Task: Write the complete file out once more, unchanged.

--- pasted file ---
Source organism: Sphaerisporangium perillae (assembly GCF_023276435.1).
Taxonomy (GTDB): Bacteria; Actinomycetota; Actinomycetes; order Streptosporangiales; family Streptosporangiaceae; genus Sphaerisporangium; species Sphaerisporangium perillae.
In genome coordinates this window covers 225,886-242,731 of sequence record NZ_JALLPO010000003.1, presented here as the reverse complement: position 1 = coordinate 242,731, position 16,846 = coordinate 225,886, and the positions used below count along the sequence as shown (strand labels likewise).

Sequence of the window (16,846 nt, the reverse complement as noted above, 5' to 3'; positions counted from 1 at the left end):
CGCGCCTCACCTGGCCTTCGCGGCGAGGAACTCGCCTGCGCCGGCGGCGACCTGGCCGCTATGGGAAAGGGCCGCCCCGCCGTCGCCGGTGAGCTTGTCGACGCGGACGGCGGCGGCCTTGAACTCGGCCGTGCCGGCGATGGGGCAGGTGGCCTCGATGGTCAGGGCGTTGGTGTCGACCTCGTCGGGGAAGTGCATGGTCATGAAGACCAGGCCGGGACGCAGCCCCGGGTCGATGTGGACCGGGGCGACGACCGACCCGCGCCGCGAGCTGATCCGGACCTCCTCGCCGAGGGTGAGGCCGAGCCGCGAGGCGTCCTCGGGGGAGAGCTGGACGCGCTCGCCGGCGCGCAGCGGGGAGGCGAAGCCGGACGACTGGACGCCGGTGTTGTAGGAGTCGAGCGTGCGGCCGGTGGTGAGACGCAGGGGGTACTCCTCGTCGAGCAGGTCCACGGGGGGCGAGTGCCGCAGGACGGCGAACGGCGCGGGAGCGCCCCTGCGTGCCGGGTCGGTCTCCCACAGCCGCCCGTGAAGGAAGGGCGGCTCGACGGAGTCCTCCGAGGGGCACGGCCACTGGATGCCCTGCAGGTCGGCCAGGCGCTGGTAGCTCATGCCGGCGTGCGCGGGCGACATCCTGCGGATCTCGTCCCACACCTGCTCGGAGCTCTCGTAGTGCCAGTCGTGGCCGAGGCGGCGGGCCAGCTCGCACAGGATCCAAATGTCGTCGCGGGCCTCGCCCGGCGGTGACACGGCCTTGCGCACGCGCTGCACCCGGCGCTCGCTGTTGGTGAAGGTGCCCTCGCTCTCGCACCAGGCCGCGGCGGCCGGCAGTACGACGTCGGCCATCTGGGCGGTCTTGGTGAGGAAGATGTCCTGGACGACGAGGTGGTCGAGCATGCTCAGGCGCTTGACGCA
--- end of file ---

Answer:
Source organism: Sphaerisporangium perillae (assembly GCF_023276435.1).
Taxonomy (GTDB): Bacteria; Actinomycetota; Actinomycetes; order Streptosporangiales; family Streptosporangiaceae; genus Sphaerisporangium; species Sphaerisporangium perillae.
In genome coordinates this window covers 225,886-242,731 of sequence record NZ_JALLPO010000003.1, presented here as the reverse complement: position 1 = coordinate 242,731, position 16,846 = coordinate 225,886, and the positions used below count along the sequence as shown (strand labels likewise).

Sequence of the window (16,846 nt, the reverse complement as noted above, 5' to 3'; positions counted from 1 at the left end):
CGCGCCTCACCTGGCCTTCGCGGCGAGGAACTCGCCTGCGCCGGCGGCGACCTGGCCGCTATGGGAAAGGGCCGCCCCGCCGTCGCCGGTGAGCTTGTCGACGCGGACGGCGGCGGCCTTGAACTCGGCCGTGCCGGCGATGGGGCAGGTGGCCTCGATGGTCAGGGCGTTGGTGTCGACCTCGTCGGGGAAGTGCATGGTCATGAAGACCAGGCCGGGACGCAGCCCCGGGTCGATGTGGACCGGGGCGACGACCGACCCGCGCCGCGAGCTGATCCGGACCTCCTCGCCGAGGGTGAGGCCGAGCCGCGAGGCGTCCTCGGGGGAGAGCTGGACGCGCTCGCCGGCGCGCAGCGGGGAGGCGAAGCCGGACGACTGGACGCCGGTGTTGTAGGAGTCGAGCGTGCGGCCGGTGGTGAGACGCAGGGGGTACTCCTCGTCGAGCAGGTCCACGGGGGGCGAGTGCCGCAGGACGGCGAACGGCGCGGGAGCGCCCCTGCGTGCCGGGTCGGTCTCCCACAGCCGCCCGTGAAGGAAGGGCGGCTCGACGGAGTCCTCCGAGGGGCACGGCCACTGGATGCCCTGCAGGTCGGCCAGGCGCTGGTAGCTCATGCCGGCGTGCGCGGGCGACATCCTGCGGATCTCGTCCCACACCTGCTCGGAGCTCTCGTAGTGCCAGTCGTGGCCGAGGCGGCGGGCCAGCTCGCACAGGATCCAAATGTCGTCGCGGGCCTCGCCCGGCGGTGACACGGCCTTGCGCACGCGCTGCACCCGGCGCTCGCTGTTGGTGAAGGTGCCCTCGCTCTCGCACCAGGCCGCGGCGGCCGGCAGTACGACGTCGGCCATCTGGGCGGTCTTGGTGAGGAAGATGTCCTGGACGACGAGGTGGTCGAGCATGCTCAGGCGCTTGACGCA